The Paradox of Choice (which I brought up briefly in yesterday's post ) explains why as the number of choices increase, the ability for a person to make a choice between them goes down. You might have experienced this yourself: if you walk into the store and they sell 5 types of soda, you'll buy one fairly quickly. When they sell 500, you'll still buy one, but it'll take a lot longer to find what you're looking for.
Thats fairly obvious, but whats interesting, is that we all want 500 types of soda, even though it doesn't cause us to make 'better' decisions. And the more choice you're presented with, the more you'll worry about your decision afterwards.
Think of it in the context of a restaurant with a 2,000 bottle wine list. With such choice, it would likely be their main selling point. "What a fabulous collection!"
The problem is, I'm only going to drink one, so the other 1,999 only result in me wasting time choosing, and then wondering for the rest of the evening if one of the other wines would have been better.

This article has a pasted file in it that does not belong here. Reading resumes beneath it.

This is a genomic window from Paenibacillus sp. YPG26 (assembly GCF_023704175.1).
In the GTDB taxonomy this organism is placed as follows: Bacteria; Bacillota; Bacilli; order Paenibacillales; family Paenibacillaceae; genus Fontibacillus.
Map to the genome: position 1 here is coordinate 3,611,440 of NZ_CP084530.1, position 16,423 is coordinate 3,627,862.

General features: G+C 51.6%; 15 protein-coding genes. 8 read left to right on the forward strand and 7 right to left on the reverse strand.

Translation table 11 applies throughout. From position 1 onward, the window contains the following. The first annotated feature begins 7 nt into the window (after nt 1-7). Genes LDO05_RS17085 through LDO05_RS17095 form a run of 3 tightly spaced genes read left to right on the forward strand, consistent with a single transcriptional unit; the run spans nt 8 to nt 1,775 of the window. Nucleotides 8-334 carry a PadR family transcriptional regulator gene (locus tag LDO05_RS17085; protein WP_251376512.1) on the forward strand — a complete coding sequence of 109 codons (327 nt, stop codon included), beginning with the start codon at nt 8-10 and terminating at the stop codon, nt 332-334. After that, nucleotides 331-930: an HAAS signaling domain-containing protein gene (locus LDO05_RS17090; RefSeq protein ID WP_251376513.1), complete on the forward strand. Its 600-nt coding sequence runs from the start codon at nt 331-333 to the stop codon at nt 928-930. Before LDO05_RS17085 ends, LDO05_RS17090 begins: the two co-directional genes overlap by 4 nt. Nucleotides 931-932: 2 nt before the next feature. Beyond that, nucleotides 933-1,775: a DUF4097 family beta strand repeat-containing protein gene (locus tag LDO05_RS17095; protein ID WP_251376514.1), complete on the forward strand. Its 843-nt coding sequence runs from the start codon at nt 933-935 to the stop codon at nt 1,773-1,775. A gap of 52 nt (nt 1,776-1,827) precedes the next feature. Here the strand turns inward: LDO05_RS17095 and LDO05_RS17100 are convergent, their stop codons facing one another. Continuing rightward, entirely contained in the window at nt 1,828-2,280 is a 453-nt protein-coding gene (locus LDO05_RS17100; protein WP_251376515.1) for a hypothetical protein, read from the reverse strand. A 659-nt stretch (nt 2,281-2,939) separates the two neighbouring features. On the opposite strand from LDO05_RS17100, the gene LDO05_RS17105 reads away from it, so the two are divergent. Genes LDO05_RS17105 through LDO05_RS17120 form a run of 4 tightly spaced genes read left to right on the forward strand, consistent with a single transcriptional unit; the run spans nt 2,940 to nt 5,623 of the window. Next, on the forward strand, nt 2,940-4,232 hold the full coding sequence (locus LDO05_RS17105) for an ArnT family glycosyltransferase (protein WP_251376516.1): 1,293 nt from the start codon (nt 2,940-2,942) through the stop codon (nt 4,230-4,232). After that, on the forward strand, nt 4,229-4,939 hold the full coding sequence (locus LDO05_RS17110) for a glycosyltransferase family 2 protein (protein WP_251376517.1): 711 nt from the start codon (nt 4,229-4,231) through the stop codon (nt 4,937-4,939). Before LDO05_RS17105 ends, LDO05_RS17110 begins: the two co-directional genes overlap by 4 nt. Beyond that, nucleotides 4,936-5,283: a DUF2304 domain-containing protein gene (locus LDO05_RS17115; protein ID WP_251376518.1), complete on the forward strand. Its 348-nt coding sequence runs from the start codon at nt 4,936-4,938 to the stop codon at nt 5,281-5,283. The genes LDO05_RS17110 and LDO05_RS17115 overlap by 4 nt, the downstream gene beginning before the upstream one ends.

Betsey and I were both taught by Sheena Iyengar, and Mark went to Swarthmore where Barry Schwartz teaches. Both researchers who are at the forefront on this topic, so it won't come as a surprise that we've spend a lot of time making sure we don't simply throw 100,000 results at you each time your type in a search.
"Search" is good, but people want "Find" and so we created SnoothRank, which I'll introduce tomorrow.
Paradox of Choice
- Reply by andrew, May 6, 2007.
Added to this confusion is the limited information available on each bottle -- information which is typically written by the marketing department. And how influenced people are by a catchy logo (kangaroos!). I'm just as guilty of this influence in a reverse-psychology sort of way, because most of the time I automatically ignore wines with flashy or overly clever labels.